Abstract

A highly invasive form of non-typhoidal Salmonella (iNTS) disease has recently been documented in many countries in sub-Saharan Africa. The most common Salmonella enterica serovar causing this disease is Typhimurium (Salmonella Typhimurium). We applied whole-genome sequence–based phylogenetic methods to define the population structure of sub-Saharan African invasive Salmonella Typhimurium isolates and compared these to global Salmonella Typhimurium populations. Notably, the vast majority of sub-Saharan invasive Salmonella Typhimurium isolates fell within two closely related, highly clustered phylogenetic lineages that we estimate emerged independently 52 and 35 years ago in close temporal association with the current HIV pandemic. Clonal replacement of isolates from lineage I by those from lineage II was potentially influenced by the use of chloramphenicol for the treatment of iNTS disease. Our analysis suggests that iNTS disease is in part an epidemic in sub-Saharan Africa caused by highly related Salmonella Typhimurium lineages that may have occupied new niches associated with a compromised human population and antibiotic treatment.

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Acknowledgements

We thank J. Cheesborough for providing the DRC isolates, M. Okong, N. French and the Medical Research Council, Uganda, for providing the Uganda isolates, S. Nair for providing the Health Protection Agency (HPA) isolates, L. Barquist for modeling the pre-1990 HIV prevalence data and the Sequencing team at the Wellcome Trust Sanger Institute. This work was funded by a Wellcome Trust grant (098051). C.A.M. was supported by a Tropical Research Fellowship from the Wellcome Trust and a Clinical Research Fellowship from GlaxoSmithKline.

Author information

Author notes

    • Chinyere K Okoro
    •  & Robert A Kingsley

    These authors contributed equally to this work.

Affiliations

  1. Wellcome Trust Sanger Institute, Wellcome Trust Genome Campus, Hinxton, Cambridge, UK.

    • Chinyere K Okoro
    • , Robert A Kingsley
    • , Thomas R Connor
    • , Simon R Harris
    • , Julian Parkhill
    •  & Gordon Dougan
  2. Mahidol-Oxford Tropical Medicine Research Unit, Faculty of Tropical Medicine, Mahidol University, Bangkok, Thailand.

    • Christopher M Parry
  3. Department of Clinical Infection, Microbiology and Immunology, Institute for Infection and Global Health, University of Liverpool, Liverpool, UK.

    • Christopher M Parry
    •  & Manar N Al-Mashhadani
  4. Centre for Microbiology Research, Kenya Medical Research Institute, Nairobi, Kenya.

    • Samuel Kariuki
  5. Malawi-Liverpool–Wellcome Trust Clinical Research Program, University of Malawi College of Medicine, Blantyre, Malawi.

    • Chisomo L Msefula
    •  & Robert S Heyderman
  6. Department of Microbiology, College of Medicine, University of Malawi, Blantyre, Malawi.

    • Chisomo L Msefula
  7. Department of Gastroenterology, Institute of Translational Medicine, Liverpool University, Liverpool, UK.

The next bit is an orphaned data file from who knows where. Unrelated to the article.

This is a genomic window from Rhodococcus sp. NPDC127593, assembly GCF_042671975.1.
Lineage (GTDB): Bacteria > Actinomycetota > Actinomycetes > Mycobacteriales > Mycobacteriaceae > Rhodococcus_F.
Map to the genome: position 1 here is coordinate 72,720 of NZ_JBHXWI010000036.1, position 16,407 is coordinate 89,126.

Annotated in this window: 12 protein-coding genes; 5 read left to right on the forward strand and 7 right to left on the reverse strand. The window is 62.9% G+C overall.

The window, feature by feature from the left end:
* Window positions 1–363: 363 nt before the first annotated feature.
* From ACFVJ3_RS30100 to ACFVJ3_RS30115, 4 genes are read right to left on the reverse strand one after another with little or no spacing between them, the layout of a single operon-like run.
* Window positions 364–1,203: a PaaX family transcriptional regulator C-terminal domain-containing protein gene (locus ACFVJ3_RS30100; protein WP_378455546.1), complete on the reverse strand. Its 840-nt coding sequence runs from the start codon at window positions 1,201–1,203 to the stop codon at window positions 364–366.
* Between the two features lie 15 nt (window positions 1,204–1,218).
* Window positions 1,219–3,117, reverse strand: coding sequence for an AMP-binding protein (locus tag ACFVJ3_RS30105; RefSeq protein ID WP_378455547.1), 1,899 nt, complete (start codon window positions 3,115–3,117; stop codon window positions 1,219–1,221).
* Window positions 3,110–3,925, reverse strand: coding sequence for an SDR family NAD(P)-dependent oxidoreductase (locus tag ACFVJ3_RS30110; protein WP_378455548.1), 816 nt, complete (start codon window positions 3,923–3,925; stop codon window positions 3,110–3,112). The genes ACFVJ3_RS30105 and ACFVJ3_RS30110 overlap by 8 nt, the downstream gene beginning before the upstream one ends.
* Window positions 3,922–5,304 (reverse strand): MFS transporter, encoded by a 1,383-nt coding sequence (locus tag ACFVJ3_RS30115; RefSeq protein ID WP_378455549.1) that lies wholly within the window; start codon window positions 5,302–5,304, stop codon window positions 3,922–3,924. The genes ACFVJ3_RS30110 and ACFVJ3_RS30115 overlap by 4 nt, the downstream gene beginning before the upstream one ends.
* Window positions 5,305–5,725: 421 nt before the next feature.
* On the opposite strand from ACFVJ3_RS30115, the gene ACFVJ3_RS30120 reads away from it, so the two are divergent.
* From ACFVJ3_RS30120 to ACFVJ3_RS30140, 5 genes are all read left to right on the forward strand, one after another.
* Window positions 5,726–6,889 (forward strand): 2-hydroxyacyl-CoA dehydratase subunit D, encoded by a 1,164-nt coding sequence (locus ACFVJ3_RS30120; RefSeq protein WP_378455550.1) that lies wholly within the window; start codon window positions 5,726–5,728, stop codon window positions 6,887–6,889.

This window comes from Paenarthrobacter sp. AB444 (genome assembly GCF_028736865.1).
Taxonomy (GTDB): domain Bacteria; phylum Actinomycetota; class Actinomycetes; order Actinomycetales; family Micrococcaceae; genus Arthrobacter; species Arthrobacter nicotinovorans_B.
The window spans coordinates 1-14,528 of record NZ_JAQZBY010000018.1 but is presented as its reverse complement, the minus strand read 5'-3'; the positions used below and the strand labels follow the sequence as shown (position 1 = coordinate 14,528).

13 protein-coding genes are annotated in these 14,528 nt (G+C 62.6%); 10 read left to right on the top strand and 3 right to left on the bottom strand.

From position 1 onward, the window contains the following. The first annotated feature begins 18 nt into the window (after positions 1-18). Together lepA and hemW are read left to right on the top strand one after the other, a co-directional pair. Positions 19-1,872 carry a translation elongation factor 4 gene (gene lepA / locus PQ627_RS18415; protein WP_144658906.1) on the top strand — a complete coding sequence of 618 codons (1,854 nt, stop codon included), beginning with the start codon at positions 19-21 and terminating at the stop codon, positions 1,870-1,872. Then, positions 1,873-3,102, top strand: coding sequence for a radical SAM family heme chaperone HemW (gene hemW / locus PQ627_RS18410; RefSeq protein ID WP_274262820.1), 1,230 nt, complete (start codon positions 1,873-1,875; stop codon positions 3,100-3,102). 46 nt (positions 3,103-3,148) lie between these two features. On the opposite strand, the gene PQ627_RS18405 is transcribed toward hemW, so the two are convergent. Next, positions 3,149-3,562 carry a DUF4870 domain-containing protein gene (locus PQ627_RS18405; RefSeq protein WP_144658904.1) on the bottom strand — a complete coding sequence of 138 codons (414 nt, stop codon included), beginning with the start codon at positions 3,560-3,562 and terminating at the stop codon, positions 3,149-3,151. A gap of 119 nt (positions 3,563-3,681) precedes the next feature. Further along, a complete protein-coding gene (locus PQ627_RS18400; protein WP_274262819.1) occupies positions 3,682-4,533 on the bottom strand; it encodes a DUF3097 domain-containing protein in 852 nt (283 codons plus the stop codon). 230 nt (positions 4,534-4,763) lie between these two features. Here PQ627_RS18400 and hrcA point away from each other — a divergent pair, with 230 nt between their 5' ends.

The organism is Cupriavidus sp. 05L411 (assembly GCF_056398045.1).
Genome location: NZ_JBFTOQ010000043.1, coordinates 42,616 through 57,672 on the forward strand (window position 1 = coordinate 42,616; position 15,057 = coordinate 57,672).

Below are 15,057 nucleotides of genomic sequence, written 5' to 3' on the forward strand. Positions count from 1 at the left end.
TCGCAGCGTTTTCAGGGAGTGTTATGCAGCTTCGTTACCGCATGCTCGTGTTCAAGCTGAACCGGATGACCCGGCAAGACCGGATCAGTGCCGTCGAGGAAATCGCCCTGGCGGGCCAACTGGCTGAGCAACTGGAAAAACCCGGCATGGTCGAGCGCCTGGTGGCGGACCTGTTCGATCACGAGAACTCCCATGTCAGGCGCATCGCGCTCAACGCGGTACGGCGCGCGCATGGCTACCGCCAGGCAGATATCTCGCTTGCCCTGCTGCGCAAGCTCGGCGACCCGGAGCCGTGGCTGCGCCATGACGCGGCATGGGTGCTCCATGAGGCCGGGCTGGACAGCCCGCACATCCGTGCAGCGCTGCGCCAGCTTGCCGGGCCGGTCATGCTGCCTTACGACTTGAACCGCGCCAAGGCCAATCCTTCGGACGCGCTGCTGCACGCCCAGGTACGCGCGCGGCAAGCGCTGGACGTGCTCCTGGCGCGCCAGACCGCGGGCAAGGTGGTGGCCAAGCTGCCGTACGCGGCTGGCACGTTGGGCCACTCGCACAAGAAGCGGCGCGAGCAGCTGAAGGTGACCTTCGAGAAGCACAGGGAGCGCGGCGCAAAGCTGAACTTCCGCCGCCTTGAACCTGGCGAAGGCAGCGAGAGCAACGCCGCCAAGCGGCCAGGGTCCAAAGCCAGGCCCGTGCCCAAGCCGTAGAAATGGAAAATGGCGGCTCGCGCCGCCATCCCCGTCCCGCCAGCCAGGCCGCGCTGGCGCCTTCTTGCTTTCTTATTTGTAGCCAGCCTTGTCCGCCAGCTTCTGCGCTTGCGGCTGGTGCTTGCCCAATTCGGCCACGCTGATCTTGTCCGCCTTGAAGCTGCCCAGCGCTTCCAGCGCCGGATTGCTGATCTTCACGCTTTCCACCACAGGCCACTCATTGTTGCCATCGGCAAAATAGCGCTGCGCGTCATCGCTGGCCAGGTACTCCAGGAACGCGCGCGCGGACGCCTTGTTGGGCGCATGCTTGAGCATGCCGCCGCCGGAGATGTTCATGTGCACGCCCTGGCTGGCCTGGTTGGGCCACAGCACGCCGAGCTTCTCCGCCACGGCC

• Melita A Gordon
  8. Health Protection Agency, Laboratory for Gastrointestinal Infections, Centre for Infections, London, UK.

    • Elizabeth de Pinna
    •  & John Wain
  9. Norwich Medical School, University of East Anglia, Norwich, UK.

    • John Wain
  10. School of Cellular and Molecular Medicine, University of Bristol, Bristol, UK.

    • Robert S Heyderman
  11. Division of Paediatric Infectious Diseases, Department of Paediatrics and Human Development, Michigan State University, East Lansing, Michigan, USA.

    • Stephen Obaro
  12. Pediatrics Department, National Hospital Abuja, Garki Abuja, Nigeria.

    • Stephen Obaro
  13. Barcelona Centre for International Health Research (CRESIB), Hospital Clínic–Universitat de Barcelona, Barcelona, Spain.

    • Pedro L Alonso
  14. Centro de Investigação em Saúde de Manhiça (CISM), Manhiça, Mozambique.

    • Pedro L Alonso
    •  & Inacio Mandomando
  15. Instituto Nacional de Saúde, Ministerio de Saúde, Maputo, Mozambique.

    • Inacio Mandomando
  16. Novartis Vaccines Institute for Global Health (NVGH), Siena, Italy.

    • Calman A MacLennan
  17. Medical Research Council (MRC) Centre for Immune Regulation, School of Immunity and Infection, College of Medicine and Dental Sciences, University of Birmingham, Birmingham, UK.

    • Calman A MacLennan
  18. Center for Vaccine Development, University of Maryland, Baltimore, Baltimore, Maryland, USA.

    • Milagritos D Tapia
    •  & Myron M Levine
  19. Department of Medicine, University of Maryland, Baltimore, Baltimore, Maryland, USA.

    • Myron M Levine
    •  & Sharon M Tennant

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Contributions

C.K.O. and R.A.K. contributed to collecting data and manuscript writing. C.K.O. analyzed sequence data and performed phylogenetic, BEAST and comparative genomics analyses. T.R.C. and S.R.H. wrote the coding scripts for phylogenetic and Bayesian statistical analyses and contributed to manuscript writing. C.M.P., M.N.A.-M., S.K., C.L.M., M.A.G., E.d.P., R.S.H., S.O., P.L.A., I.M., C.A.M., J.W., M.D.T., M.M.L. and S.M.T. contributed to studies from which isolates were drawn and to manuscript writing. G.D., J.P. and R.A.K. designed the study, and G.D. supervised the work.

Competing interests

The authors declare no competing financial interests.

Corresponding author

Correspondence to Gordon Dougan.

Supplementary information

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    Supplementary Text and Figures

    Supplementary Figures 1–6 and Supplementary Note

Excel files

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    Supplementary Table 1

    Isolates used in study with mapping statistics and metadata (to be included as a separate file in Excel format)

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https://doi.org/10.1038/ng.2423

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